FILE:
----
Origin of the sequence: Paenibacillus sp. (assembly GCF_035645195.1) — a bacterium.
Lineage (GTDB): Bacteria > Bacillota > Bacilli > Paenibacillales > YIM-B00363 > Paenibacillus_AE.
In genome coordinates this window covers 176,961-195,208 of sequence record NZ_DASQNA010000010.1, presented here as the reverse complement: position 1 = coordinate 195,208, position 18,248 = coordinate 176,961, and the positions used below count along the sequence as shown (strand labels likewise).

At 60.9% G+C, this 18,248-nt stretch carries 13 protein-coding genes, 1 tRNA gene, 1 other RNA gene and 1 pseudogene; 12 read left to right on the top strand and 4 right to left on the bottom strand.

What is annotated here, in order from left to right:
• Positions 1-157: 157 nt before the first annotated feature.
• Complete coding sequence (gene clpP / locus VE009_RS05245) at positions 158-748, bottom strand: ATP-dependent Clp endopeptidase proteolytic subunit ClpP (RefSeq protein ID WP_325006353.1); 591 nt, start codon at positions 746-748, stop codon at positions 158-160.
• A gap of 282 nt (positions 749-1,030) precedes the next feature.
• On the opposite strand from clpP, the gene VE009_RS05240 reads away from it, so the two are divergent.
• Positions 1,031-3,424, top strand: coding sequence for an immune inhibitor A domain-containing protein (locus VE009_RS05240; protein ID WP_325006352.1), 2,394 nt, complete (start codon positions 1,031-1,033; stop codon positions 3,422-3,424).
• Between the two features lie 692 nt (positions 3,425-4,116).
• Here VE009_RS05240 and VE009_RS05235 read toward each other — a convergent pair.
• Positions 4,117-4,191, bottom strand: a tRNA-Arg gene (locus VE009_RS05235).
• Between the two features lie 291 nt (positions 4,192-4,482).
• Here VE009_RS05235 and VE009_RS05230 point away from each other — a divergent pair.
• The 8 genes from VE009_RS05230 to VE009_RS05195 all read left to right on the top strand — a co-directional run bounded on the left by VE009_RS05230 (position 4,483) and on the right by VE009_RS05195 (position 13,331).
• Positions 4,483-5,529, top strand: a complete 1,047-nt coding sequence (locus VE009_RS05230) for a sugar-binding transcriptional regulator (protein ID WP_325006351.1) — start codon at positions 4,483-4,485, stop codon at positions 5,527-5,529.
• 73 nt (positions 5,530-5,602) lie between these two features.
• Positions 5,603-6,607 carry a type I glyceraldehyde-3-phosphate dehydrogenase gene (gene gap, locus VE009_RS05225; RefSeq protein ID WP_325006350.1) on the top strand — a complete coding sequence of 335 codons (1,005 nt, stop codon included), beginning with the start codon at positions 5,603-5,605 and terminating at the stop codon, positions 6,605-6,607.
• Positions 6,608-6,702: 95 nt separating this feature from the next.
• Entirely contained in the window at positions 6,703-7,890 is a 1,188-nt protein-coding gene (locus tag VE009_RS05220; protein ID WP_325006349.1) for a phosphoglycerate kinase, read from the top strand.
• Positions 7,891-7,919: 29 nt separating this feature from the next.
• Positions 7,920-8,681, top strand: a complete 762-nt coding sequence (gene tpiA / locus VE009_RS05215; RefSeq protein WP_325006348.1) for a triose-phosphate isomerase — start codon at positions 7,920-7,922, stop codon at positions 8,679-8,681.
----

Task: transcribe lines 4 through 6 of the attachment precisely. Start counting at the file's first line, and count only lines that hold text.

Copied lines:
At 60.9% G+C, this 18,248-nt stretch carries 13 protein-coding genes, 1 tRNA gene, 1 other RNA gene and 1 pseudogene; 12 read left to right on the top strand and 4 right to left on the bottom strand.

What is annotated here, in order from left to right:
• Positions 1-157: 157 nt before the first annotated feature.